June 19th, 2010, posted by Shore Crew Tags: KonTiki, Olav Heyerdahl

It’s been a about a month now since Olav flew home from Christmas Island. We caught up with him to hear about what it’s like to be back home, his grandfather’s expedition, the Kon-Tiki, and his own adventure, the Tangaroa.

“Hi all,

“It was great to get back home to Anja and Felix. I was pretty excited to see if Felix still knew his father. Luckily he did:)

“I kind of miss the calm and no stressful life out at sea. When I did the Tangaroa expedition that was one of the highlights. No worries but just staying on board the raft and make sure you didn’t fall off. That was also the only concern with The Plastiki. She was tricky to manoeuvre and impossible to turn around and make a pick up for lost crew members. We were all careful and watched our steps.

“The main idea behind the Plastiki was to bring out the message. To get the media’s and the people’s attention you need a unique platform. Plastiki is unique.

“My grandfather got furious if he was called an adventurer. He was a scientist and wanted to be respected as one. When he left Peru in 1947 on his balsa wood raft Kon-Tiki, it was also to prove a point. He made a unique platform to get the attention from the world’s scientists. At that time, there was no pollution in our Oceans. He made the Kon-Tiki to show that it was possible to cross our world’s biggest ocean on a pre-historic vessel; that South Americans could have settled the Polynesian islands. Or at least show that there had been contact between the continents.

“One of my grandfather’s quotes is: ‘Our oceans have always been conveyor belts not barriers.’

“With a crew of six, five Norwegians and one Swede, they built their raft out of 9 balsa wood trunks and lashed them together with Manila hemp rope. On the 28th of April 1947 they set sail and started the incredible voyage across The Pacific. The first couple of weeks they really struggled keeping the raft on course. With its almost 18 tons and just a long rudder in the aft, it was an almost impossible task fighting against the waves, wind and the current. Finally they got into the Humboldt Current that slowly drifted them into the right direction. Towards the Polynesian islands in the West.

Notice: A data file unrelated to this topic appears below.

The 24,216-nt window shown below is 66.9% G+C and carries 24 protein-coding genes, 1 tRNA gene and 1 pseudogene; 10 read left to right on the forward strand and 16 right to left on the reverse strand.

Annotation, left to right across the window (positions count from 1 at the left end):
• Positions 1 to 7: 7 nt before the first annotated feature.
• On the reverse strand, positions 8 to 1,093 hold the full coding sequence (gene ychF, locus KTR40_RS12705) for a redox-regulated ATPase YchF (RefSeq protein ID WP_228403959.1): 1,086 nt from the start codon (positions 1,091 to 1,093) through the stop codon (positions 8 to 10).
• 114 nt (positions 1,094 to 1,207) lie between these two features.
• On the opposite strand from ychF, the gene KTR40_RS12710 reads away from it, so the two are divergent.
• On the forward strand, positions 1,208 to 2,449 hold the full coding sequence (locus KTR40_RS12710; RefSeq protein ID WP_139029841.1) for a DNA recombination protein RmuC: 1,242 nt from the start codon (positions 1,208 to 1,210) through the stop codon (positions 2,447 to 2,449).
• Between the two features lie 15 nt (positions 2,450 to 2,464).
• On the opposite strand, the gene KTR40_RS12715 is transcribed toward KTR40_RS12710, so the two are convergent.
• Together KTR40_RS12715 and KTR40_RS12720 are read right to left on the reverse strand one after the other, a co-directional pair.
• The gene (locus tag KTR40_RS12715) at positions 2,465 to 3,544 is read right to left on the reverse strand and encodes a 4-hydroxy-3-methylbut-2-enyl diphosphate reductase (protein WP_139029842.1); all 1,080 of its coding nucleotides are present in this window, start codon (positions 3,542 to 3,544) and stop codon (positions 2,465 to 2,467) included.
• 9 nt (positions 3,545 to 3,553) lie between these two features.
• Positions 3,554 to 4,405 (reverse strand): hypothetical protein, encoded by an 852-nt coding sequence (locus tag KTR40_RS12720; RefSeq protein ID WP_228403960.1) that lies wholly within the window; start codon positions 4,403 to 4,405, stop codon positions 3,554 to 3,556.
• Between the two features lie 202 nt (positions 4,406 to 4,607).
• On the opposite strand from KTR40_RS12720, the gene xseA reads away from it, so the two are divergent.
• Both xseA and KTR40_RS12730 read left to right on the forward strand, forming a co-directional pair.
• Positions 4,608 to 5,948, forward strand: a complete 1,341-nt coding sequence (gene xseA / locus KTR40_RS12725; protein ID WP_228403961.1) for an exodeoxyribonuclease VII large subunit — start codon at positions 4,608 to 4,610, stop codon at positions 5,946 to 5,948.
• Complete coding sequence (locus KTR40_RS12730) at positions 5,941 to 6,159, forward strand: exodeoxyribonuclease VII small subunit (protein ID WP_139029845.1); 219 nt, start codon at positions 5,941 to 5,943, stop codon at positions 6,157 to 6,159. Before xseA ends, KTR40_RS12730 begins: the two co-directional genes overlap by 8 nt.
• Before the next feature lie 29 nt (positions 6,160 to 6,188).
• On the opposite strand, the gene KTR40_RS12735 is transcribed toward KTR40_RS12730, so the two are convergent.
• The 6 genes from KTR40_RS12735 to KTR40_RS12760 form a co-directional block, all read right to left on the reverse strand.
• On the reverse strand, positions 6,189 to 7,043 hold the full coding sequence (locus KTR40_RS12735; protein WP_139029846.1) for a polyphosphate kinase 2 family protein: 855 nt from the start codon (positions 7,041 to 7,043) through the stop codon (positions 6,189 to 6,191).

“They also had another problem in getting across. Lots of sharks were following the floating reef and made it pretty exciting taking a bath. At some times there were so many so it was impossible getting in. They also experienced a sailor’s nightmare. One of the crew-members, Herman Watzinger, fell over board. The wind grabbed his sleeping bag when he was airing it. When he ran for it he slipped and fell in. Most of the other crew didn’t manage to respond quickly enough, but Knut Haugland grabbed a rope, jumped in and swam away from the raft in direction of Herman. In the last minute, when the rope was all out he managed to reach Herman’s hand and they attached themselves and got pulled in by the others. During this session the other guys forgot to take the sail down. That would have made it much easier getting the two guys back on board. None of the guys were sailors. My grandfather could not swim and was actually terrified of water since he almost drowned as a child. He really believed in his theory and was sure that sooner or later they would make it across to the incredible islands. Losing a crew member would have totally changed the famous history.

“After 101 days at sea, they finally made it to the atoll, Raroia. Since they had major problems steering the raft, they just had to attach themselves to the raft and hoping for the best when aiming for the dangerous reef surrounding the atoll. When the big wave lifted the raft and surfed it onto the sharp reef it was a major impact. The raft got damaged, but the crew was still in one piece.

“After one week, the locals on the other side of the lagoon saw wreck parts and started a search to look for survivors. Finding these 6 blonde, blue-eyed guys on their island must have been exciting. I know from my grandfather’s stories that the stay on this remote atoll made an impact not just to the locals. They stayed for another couple of weeks before a boat came and picked up the crew and towed the raft to Tahiti.